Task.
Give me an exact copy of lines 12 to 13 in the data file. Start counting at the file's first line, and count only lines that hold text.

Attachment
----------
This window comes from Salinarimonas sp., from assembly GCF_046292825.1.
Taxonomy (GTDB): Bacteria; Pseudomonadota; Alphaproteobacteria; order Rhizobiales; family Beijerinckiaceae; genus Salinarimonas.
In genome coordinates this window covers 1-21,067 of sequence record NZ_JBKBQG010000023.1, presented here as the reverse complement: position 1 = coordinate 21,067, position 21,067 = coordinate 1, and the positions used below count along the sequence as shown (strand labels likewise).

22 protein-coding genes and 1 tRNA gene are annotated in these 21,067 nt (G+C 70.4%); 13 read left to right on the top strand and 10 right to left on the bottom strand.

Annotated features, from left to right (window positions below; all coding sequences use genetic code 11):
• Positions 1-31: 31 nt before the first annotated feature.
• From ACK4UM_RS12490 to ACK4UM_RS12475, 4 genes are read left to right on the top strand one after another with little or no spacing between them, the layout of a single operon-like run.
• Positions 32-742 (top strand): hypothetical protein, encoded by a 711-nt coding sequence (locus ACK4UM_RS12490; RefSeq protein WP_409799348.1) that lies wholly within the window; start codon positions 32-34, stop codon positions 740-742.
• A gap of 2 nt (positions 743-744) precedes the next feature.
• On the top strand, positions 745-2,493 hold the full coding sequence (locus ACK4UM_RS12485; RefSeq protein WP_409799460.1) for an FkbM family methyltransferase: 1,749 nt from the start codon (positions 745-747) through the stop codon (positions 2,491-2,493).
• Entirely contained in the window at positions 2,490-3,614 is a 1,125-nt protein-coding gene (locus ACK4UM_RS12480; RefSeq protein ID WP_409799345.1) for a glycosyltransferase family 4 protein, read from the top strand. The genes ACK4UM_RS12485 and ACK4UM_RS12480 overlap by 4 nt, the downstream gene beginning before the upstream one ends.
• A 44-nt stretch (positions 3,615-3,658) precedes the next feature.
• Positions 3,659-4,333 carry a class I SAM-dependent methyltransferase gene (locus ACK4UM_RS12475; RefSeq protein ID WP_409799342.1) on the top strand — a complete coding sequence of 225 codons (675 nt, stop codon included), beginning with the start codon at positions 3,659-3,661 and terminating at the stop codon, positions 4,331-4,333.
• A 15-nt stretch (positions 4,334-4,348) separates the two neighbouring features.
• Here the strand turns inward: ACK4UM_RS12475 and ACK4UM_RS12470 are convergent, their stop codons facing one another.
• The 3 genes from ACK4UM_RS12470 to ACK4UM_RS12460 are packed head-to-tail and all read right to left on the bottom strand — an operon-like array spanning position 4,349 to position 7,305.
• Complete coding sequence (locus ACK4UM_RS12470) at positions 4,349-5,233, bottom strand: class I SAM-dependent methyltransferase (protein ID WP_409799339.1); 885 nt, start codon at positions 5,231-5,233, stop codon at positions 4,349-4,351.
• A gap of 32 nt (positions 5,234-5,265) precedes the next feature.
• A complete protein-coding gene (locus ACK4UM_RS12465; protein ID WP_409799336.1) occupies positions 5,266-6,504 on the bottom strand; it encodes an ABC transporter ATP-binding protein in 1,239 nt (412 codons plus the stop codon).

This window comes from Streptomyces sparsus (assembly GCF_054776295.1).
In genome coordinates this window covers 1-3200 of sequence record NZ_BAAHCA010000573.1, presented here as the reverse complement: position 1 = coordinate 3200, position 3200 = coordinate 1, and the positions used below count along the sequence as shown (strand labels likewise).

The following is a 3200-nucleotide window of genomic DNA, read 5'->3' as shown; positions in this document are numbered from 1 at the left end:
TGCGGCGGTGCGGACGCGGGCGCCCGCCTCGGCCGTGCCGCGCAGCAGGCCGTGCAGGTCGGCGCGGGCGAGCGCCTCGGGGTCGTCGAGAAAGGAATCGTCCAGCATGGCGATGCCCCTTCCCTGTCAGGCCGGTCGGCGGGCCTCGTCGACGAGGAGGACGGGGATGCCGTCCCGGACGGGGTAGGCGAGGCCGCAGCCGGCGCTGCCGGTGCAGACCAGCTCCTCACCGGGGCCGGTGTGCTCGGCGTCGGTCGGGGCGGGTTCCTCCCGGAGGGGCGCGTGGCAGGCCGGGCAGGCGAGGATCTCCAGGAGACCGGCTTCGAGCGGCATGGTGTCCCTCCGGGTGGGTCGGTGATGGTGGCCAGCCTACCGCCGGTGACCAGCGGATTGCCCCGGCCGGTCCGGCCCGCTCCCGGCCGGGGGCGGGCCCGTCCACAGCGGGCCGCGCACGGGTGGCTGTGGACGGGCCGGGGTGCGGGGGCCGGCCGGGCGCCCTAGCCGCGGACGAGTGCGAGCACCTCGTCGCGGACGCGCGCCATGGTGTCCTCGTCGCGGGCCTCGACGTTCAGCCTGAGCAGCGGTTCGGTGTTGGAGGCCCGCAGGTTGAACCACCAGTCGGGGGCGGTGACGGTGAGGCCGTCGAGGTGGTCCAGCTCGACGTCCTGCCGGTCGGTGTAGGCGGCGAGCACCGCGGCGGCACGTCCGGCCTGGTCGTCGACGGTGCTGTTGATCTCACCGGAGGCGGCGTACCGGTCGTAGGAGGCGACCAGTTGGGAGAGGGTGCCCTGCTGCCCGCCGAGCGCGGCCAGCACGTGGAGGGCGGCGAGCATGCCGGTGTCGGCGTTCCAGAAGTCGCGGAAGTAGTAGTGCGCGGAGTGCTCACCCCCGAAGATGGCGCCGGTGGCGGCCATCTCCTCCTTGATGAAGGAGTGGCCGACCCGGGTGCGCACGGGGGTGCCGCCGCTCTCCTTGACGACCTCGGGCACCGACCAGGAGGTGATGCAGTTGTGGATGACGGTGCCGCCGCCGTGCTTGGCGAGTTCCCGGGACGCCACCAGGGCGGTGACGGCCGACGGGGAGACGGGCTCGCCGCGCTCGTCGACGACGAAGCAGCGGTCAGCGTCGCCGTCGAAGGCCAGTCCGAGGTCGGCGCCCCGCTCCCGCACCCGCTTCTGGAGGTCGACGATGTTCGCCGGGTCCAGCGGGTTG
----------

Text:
• A 44-nt stretch (positions 3,615-3,658) precedes the next feature.
• Positions 3,659-4,333 carry a class I SAM-dependent methyltransferase gene (locus ACK4UM_RS12475; RefSeq protein ID WP_409799342.1) on the top strand — a complete coding sequence of 225 codons (675 nt, stop codon included), beginning with the start codon at positions 3,659-3,661 and terminating at the stop codon, positions 4,331-4,333.